Joshua Cook has spent over 20 years in media and public relations, tackling growing markets and feeling the pulse of industries across the state. His current role is Director of Public Relations for Ghidotti Communications, an Arkansas-based public relations and content marketing agency.
AMP: Tell us more about you.
Cook: I grew up in Eastern Kentucky and have lived/worked in New York City, Tokyo and Austin, along with brief stints hiking along the Appalachian Trail and backpacking around the world. I recently celebrated four years since moving to Little Rock, my wife’s hometown. In many ways, it’s been more like coming home than anywhere else I’ve traveled. My wife and I also have three incredible little boys, ages 8 and under, who keep us very much on our toes.
AMP: How did you get into public relations work?
Cook: I began my career in the newsroom. I moved to New York a week after graduating from college, for an entry-level position with CBS Network Radio News, in 2000. After 15 months, I advanced to become the youngest full-time newswriter on staff producing and editing national and international breaking news for a weekly audience of 26 million listeners. In all, I spent 10 years with CBS News, but came to a point where I realized I wasn’t continually growing my skill set. I also wanted to return to the South to explore other opportunities, but I wanted to be thoughtful about that transition. Integrity and professionalism are priorities in both my personal and professional life, and I wanted to be sure that any future opportunity aligned with those values.
My first role in public relations was at The University of Texas at Austin, in the Office of the Vice President of Student Affairs. It was a whirlwind transition, but another former journalist recognized my experience and potential in the field and immediately brought me on board. Even with my newsroom experience, there was a lot more to learn about working in public relations, and I like to think of my experience at the university as my very practical master’s degree in the field. After that, I transitioned to a Director of Public Relations role with a geopolitical analysis and forecasting firm in Austin that had global media reach, but, with a growing family, decided to look more closely at Little Rock. An out-of-the-blue call to get advice about public relations opportunities in the market turned into an interview and invitation to join the Ghidotti team here in Arkansas.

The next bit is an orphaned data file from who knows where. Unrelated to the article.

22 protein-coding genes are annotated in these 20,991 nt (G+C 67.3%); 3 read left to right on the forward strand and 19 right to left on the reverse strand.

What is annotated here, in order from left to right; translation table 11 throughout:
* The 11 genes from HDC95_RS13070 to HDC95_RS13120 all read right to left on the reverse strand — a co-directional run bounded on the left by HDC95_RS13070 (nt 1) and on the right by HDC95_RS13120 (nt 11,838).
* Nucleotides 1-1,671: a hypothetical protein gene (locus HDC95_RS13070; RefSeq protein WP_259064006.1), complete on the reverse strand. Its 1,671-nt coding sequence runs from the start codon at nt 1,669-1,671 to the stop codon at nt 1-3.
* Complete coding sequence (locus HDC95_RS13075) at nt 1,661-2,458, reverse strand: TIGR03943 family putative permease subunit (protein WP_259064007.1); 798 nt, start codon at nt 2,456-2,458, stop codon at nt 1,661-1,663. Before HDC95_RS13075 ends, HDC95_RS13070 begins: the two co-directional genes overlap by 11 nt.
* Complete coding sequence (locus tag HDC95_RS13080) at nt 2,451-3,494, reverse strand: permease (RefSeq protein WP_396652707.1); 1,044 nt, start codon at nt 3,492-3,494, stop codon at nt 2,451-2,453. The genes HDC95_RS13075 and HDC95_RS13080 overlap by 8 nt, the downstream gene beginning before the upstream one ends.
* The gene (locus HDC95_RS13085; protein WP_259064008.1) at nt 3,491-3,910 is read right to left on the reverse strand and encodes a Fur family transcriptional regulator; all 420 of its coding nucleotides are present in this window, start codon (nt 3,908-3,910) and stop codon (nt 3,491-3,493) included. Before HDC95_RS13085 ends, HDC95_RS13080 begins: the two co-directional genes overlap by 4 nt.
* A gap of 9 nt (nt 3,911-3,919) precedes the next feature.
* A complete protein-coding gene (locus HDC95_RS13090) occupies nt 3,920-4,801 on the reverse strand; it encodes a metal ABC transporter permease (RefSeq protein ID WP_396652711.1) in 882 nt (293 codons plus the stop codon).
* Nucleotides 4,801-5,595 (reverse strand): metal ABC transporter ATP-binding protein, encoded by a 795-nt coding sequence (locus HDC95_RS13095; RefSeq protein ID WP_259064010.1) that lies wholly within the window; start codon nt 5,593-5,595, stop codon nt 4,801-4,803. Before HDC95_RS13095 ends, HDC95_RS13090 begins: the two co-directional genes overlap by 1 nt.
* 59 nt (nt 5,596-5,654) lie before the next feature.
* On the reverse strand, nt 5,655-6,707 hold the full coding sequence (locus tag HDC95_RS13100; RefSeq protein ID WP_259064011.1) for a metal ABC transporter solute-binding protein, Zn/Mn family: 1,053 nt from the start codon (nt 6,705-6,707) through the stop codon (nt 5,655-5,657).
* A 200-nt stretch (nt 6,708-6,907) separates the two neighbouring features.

AMP: What is unique about the PR and marketing industry inArkansas?
Cook: Excellent work stands out and sets you apart. That’s especially true about the communications field here in Arkansas. The state has several growing markets, but savvy leaders can still keep their pulse on what’s happening across industries and across the region. That’s where reputations matter. Those of us in the communications field have a responsibility to consistently deliver quality results with integrity and professionalism if we wish to continue growing. Arkansas also offers opportunities for a mix of both traditional and more modern communications strategies to best serve the state’s diverse businesses. That also makes it a great place to work and expand the field.